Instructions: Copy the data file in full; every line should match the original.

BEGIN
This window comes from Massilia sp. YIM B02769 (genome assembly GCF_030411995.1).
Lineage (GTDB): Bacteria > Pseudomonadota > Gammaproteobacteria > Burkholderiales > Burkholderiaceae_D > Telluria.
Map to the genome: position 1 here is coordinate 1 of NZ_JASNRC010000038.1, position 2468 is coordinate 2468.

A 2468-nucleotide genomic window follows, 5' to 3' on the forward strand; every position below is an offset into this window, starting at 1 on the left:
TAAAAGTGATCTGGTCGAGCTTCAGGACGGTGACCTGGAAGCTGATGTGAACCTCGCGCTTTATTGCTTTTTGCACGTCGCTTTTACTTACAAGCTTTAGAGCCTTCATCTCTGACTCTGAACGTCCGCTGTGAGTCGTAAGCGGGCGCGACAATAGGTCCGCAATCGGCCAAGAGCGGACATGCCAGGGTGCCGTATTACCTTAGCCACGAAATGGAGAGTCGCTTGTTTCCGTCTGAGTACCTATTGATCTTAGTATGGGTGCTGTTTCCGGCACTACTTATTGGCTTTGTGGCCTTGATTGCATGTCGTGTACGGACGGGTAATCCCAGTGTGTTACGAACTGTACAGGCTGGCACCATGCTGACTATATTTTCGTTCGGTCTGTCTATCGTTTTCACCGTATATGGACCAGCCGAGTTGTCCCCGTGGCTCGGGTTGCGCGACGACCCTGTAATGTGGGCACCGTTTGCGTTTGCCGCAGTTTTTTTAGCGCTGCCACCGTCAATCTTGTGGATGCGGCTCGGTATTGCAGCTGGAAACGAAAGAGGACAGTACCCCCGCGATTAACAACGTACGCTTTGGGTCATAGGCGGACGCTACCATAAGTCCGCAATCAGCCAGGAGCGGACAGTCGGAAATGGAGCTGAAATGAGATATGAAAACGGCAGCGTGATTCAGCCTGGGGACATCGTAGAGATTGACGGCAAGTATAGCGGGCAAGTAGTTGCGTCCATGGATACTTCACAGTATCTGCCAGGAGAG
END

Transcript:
This window comes from Massilia sp. YIM B02769 (genome assembly GCF_030411995.1).
Lineage (GTDB): Bacteria > Pseudomonadota > Gammaproteobacteria > Burkholderiales > Burkholderiaceae_D > Telluria.
Map to the genome: position 1 here is coordinate 1 of NZ_JASNRC010000038.1, position 2468 is coordinate 2468.

A 2468-nucleotide genomic window follows, 5' to 3' on the forward strand; every position below is an offset into this window, starting at 1 on the left:
TAAAAGTGATCTGGTCGAGCTTCAGGACGGTGACCTGGAAGCTGATGTGAACCTCGCGCTTTATTGCTTTTTGCACGTCGCTTTTACTTACAAGCTTTAGAGCCTTCATCTCTGACTCTGAACGTCCGCTGTGAGTCGTAAGCGGGCGCGACAATAGGTCCGCAATCGGCCAAGAGCGGACATGCCAGGGTGCCGTATTACCTTAGCCACGAAATGGAGAGTCGCTTGTTTCCGTCTGAGTACCTATTGATCTTAGTATGGGTGCTGTTTCCGGCACTACTTATTGGCTTTGTGGCCTTGATTGCATGTCGTGTACGGACGGGTAATCCCAGTGTGTTACGAACTGTACAGGCTGGCACCATGCTGACTATATTTTCGTTCGGTCTGTCTATCGTTTTCACCGTATATGGACCAGCCGAGTTGTCCCCGTGGCTCGGGTTGCGCGACGACCCTGTAATGTGGGCACCGTTTGCGTTTGCCGCAGTTTTTTTAGCGCTGCCACCGTCAATCTTGTGGATGCGGCTCGGTATTGCAGCTGGAAACGAAAGAGGACAGTACCCCCGCGATTAACAACGTACGCTTTGGGTCATAGGCGGACGCTACCATAAGTCCGCAATCAGCCAGGAGCGGACAGTCGGAAATGGAGCTGAAATGAGATATGAAAACGGCAGCGTGATTCAGCCTGGGGACATCGTAGAGATTGACGGCAAGTATAGCGGGCAAGTAGTTGCGTCCATGGATACTTCACAGTATCTGCCAGGAGAG